Maybe a famous businessperson, a religious figure or politician comes to mind. Or perhaps, it could be someone who you know personally, such as a teacher or a friend. You can find people who are leaders almost anywhere you go.
However, simply having the duties of a leader doesn’t make a person an effective leader. So how can you actually become an effective leader and what role does emotional intelligence play in leadership?
Here is a brief overview of what emotional intelligence is and some tips to help you improve your own leadership skills by developing your own emotional intelligence.
Harvard Business Review provides a detailed history of the term explaining that it was coined in 1990 in a research paper by two psychology professors, John D. Mayer of UNH and Peter Salovey of Yale. In an article published by HBR years later, Mayer defined it in the following way:
“From a scientific (rather than a popular) standpoint, emotional intelligence is the ability to accurately perceive your own and others’ emotions; to understand the signals that emotions send about relationships; and to manage your own and others’ emotions. It doesn’t necessarily include the qualities (like optimism, initiative, and self-confidence) that some popular definitions ascribe to it.”
In fact, the term was not related to business until over a decade later when Rutgers psychologist Daniel Goleman performed a study with the aim of establishing the importance of emotional intelligence in business leadership.
In 1998, in one of HBR’s most widely read articles, “What Makes a Leader,” Goleman states that the most effective leaders are those individuals who have a high degree of emotional intelligence:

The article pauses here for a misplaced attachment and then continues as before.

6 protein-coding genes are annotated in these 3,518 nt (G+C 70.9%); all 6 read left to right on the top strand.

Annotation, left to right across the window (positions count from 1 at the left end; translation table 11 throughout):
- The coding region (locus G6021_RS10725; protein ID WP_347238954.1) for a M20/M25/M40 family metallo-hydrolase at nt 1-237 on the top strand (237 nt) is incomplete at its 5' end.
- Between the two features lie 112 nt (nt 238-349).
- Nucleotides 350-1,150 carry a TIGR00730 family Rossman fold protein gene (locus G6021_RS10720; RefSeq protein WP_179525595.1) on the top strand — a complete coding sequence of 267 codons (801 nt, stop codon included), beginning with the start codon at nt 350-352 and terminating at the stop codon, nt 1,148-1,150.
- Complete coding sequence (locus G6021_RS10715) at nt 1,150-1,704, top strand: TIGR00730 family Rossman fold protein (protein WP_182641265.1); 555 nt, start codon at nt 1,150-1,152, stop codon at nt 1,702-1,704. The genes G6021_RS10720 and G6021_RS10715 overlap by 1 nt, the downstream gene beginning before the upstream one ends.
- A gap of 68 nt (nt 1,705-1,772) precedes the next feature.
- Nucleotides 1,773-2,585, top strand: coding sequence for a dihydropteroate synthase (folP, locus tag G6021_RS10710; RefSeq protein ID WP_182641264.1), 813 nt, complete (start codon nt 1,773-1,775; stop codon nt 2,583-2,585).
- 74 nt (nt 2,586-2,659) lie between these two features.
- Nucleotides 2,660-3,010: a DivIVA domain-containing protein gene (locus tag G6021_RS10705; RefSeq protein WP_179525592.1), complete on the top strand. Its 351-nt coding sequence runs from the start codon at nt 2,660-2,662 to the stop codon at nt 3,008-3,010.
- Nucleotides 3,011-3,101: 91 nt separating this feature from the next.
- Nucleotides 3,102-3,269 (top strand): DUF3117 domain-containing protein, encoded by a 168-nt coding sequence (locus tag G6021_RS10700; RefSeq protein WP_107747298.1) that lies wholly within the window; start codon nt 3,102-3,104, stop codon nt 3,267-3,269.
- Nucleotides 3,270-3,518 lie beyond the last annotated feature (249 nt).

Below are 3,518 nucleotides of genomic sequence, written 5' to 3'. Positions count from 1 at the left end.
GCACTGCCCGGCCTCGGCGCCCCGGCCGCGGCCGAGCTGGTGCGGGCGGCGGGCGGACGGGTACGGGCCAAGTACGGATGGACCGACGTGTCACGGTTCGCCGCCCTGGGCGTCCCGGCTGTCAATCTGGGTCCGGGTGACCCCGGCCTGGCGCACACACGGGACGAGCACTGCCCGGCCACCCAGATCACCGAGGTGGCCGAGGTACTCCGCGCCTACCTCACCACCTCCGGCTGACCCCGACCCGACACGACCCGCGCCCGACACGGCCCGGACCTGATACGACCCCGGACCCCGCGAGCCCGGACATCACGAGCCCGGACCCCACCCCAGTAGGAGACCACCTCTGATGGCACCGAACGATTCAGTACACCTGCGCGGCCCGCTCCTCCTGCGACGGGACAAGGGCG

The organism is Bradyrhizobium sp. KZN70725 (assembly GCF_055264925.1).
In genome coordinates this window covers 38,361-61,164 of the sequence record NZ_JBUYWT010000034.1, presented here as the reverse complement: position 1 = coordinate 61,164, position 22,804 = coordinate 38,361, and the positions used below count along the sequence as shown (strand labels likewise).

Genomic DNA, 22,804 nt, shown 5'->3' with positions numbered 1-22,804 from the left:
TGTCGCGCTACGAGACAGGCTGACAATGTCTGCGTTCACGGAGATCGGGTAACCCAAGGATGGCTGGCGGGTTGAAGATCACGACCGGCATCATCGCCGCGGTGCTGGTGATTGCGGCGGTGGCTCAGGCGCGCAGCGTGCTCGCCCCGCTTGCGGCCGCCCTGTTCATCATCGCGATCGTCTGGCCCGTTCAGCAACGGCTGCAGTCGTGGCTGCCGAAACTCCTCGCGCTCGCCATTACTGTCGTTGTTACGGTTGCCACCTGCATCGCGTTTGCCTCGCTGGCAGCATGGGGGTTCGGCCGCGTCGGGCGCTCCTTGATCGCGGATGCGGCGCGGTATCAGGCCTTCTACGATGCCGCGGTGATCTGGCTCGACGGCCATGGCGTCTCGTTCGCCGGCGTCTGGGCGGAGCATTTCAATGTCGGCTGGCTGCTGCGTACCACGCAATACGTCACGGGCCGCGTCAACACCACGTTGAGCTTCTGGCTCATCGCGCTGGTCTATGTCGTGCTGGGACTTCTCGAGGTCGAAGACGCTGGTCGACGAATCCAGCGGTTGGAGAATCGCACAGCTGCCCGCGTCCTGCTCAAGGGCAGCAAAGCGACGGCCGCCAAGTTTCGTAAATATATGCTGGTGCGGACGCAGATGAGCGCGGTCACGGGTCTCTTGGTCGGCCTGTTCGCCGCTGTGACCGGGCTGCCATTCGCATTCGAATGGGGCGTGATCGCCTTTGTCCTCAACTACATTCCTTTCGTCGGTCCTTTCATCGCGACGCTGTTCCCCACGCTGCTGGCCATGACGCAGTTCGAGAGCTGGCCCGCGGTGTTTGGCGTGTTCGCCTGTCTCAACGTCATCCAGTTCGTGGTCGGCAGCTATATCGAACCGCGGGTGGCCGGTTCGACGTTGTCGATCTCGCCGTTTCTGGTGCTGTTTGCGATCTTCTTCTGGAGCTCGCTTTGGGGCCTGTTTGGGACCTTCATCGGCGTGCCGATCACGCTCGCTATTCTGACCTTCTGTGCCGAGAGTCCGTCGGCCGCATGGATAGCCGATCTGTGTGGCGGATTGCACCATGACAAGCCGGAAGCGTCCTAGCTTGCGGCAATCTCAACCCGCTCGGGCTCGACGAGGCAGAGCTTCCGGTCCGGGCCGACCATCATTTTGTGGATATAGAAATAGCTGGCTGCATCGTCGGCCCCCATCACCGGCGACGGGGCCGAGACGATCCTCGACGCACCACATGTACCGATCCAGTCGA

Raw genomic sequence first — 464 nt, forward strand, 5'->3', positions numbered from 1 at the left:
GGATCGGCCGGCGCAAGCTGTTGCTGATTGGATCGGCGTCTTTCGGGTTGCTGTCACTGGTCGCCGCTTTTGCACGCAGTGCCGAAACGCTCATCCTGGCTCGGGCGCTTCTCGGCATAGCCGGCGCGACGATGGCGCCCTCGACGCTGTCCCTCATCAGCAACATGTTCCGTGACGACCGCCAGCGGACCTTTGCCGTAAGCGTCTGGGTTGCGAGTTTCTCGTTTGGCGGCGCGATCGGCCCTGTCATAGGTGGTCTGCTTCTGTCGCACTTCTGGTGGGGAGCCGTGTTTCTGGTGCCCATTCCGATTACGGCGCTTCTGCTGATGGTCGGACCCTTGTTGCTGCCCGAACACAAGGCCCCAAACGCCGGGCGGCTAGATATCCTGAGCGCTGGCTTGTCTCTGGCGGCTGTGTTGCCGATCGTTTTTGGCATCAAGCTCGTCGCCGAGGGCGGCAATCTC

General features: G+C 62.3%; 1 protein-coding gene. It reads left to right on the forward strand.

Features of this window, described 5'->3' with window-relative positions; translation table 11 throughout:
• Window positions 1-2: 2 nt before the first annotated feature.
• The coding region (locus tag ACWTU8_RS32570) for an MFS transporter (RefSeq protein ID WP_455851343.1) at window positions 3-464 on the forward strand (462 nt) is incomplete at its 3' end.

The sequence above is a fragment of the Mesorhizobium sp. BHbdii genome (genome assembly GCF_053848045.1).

“The most effective leaders are all alike in one crucial way: they all have a high degree of what has come to be known as emotional intelligence. It’s not that IQ and technical skills are irrelevant. They do matter, but…they are the entry-level requirements for executive positions. My research, along with other recent studies, clearly shows that emotional intelligence is the sine qua non of leadership. Without it, a person can have the best training in the world, an incisive, analytical mind, and an endless supply of smart ideas, but he still won’t make a great leader.”
Emotional intelligence can be summed up in five components, which allow leaders to connect with, recognize, and learn from their own behaviors, as well as others:
In reviewing the pillars of emotional intelligence it becomes clear why some people become effective leaders where others fail. That is because some people may be strong in some of the areas of emotional intelligence while completely lacking in other areas.
A leader that lack emotional intelligence is unable to effectively gauge the needs, desires, and expectations of the individuals that they are responsible for leading. By reacting inline with their emotions without any consideration for how their responses might be perceived by others, they create mistrust which ultimately puts their leadership role and relationships at risk.
This is because people who act out of pure emotion often fail to understand that their responses are often erratic and are often unfair to the people who they unleash them upon. Good leaders who have emotional intelligence understand the true impact of their emotions, both with regard to verbal and nonverbal communications, so that they do not act in a manner that is detrimental to the outcomes that they want to produce.
While the failings of the leader might first lead to mistrust and disloyalty among the group members, eventually the fallout extends to the leader and ultimately the organisation itself. When a leader lacks emotional intelligence, they almost always lack the foresight to see that the damage that a lack of good leadership causes.
In addition, the damage isn’t always temporary either. In some cases, poor leadership can result in permanent consequences. It could be reasoned that a lack of emotional intelligence among some leaders is most likely at the root of some of history’s worst incidences.
On the other hand, emotionally intelligent leaders are able to deliver some exceptional results that other leaders can’t, mainly as a result of their ability to anticipate the reactions of others and respond in a manner that is effective.